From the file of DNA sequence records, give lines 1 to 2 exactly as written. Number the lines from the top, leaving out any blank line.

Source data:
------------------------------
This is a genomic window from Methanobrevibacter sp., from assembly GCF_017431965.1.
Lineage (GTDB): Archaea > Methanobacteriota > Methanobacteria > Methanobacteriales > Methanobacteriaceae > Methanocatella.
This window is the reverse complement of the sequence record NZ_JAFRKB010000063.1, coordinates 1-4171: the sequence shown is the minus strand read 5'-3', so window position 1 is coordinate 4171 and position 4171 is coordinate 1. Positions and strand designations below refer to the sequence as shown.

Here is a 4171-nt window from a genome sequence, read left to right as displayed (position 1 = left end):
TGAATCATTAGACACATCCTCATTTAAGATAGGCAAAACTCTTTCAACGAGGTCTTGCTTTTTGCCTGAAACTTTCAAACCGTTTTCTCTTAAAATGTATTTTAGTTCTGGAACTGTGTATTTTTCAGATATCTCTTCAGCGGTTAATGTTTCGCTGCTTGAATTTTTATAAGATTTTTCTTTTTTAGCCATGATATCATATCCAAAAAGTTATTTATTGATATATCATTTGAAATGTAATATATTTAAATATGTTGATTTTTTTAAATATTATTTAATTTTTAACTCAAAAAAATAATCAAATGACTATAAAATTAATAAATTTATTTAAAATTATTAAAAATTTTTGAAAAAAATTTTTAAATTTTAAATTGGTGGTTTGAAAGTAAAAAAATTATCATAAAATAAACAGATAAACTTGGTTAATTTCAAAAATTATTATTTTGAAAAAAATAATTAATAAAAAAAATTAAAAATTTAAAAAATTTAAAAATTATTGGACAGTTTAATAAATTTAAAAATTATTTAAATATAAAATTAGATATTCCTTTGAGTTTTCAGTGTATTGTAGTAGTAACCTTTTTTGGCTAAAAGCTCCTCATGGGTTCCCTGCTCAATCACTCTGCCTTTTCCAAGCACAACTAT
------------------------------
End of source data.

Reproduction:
This is a genomic window from Methanobrevibacter sp., from assembly GCF_017431965.1.
Lineage (GTDB): Archaea > Methanobacteriota > Methanobacteria > Methanobacteriales > Methanobacteriaceae > Methanocatella.